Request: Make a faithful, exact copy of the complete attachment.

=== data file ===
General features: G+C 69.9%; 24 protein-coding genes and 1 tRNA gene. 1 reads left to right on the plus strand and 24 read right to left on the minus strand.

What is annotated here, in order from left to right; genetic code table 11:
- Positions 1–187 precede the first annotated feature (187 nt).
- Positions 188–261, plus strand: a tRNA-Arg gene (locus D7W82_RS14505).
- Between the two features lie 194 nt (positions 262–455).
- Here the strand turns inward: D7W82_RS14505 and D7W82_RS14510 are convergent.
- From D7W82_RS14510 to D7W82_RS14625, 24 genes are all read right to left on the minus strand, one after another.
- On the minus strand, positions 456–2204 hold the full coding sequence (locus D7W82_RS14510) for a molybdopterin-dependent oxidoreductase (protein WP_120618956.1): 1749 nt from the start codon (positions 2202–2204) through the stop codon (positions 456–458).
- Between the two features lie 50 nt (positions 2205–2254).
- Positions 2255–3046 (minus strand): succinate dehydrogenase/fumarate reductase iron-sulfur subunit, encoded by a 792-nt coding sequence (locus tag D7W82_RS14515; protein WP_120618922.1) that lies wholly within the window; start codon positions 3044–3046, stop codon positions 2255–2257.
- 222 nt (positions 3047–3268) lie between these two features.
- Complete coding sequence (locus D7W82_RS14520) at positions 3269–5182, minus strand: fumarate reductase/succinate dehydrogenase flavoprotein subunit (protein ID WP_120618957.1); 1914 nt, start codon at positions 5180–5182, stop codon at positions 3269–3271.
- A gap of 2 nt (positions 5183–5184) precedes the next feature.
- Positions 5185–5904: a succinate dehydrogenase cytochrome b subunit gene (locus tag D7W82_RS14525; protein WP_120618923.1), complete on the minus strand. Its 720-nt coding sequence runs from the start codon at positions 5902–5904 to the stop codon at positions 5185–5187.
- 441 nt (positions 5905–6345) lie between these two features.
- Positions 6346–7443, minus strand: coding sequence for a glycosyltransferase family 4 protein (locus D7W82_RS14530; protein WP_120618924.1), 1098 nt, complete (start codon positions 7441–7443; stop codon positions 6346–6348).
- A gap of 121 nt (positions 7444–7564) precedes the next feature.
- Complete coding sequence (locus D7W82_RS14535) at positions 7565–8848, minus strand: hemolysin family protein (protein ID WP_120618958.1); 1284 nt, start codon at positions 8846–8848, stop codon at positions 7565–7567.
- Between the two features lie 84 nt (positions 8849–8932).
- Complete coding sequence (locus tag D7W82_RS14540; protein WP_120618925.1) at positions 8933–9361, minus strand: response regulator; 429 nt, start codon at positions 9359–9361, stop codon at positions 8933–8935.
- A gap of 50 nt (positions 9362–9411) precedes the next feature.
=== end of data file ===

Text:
General features: G+C 69.9%; 24 protein-coding genes and 1 tRNA gene. 1 reads left to right on the plus strand and 24 read right to left on the minus strand.

What is annotated here, in order from left to right; genetic code table 11:
- Positions 1–187 precede the first annotated feature (187 nt).
- Positions 188–261, plus strand: a tRNA-Arg gene (locus D7W82_RS14505).
- Between the two features lie 194 nt (positions 262–455).
- Here the strand turns inward: D7W82_RS14505 and D7W82_RS14510 are convergent.
- From D7W82_RS14510 to D7W82_RS14625, 24 genes are all read right to left on the minus strand, one after another.
- On the minus strand, positions 456–2204 hold the full coding sequence (locus D7W82_RS14510) for a molybdopterin-dependent oxidoreductase (protein WP_120618956.1): 1749 nt from the start codon (positions 2202–2204) through the stop codon (positions 456–458).
- Between the two features lie 50 nt (positions 2205–2254).
- Positions 2255–3046 (minus strand): succinate dehydrogenase/fumarate reductase iron-sulfur subunit, encoded by a 792-nt coding sequence (locus tag D7W82_RS14515; protein WP_120618922.1) that lies wholly within the window; start codon positions 3044–3046, stop codon positions 2255–2257.
- 222 nt (positions 3047–3268) lie between these two features.
- Complete coding sequence (locus D7W82_RS14520) at positions 3269–5182, minus strand: fumarate reductase/succinate dehydrogenase flavoprotein subunit (protein ID WP_120618957.1); 1914 nt, start codon at positions 5180–5182, stop codon at positions 3269–3271.
- A gap of 2 nt (positions 5183–5184) precedes the next feature.
- Positions 5185–5904: a succinate dehydrogenase cytochrome b subunit gene (locus tag D7W82_RS14525; protein WP_120618923.1), complete on the minus strand. Its 720-nt coding sequence runs from the start codon at positions 5902–5904 to the stop codon at positions 5185–5187.
- 441 nt (positions 5905–6345) lie between these two features.
- Positions 6346–7443, minus strand: coding sequence for a glycosyltransferase family 4 protein (locus D7W82_RS14530; protein WP_120618924.1), 1098 nt, complete (start codon positions 7441–7443; stop codon positions 6346–6348).
- A gap of 121 nt (positions 7444–7564) precedes the next feature.
- Complete coding sequence (locus D7W82_RS14535) at positions 7565–8848, minus strand: hemolysin family protein (protein ID WP_120618958.1); 1284 nt, start codon at positions 8846–8848, stop codon at positions 7565–7567.
- Between the two features lie 84 nt (positions 8849–8932).
- Complete coding sequence (locus tag D7W82_RS14540; protein WP_120618925.1) at positions 8933–9361, minus strand: response regulator; 429 nt, start codon at positions 9359–9361, stop codon at positions 8933–8935.
- A gap of 50 nt (positions 9362–9411) precedes the next feature.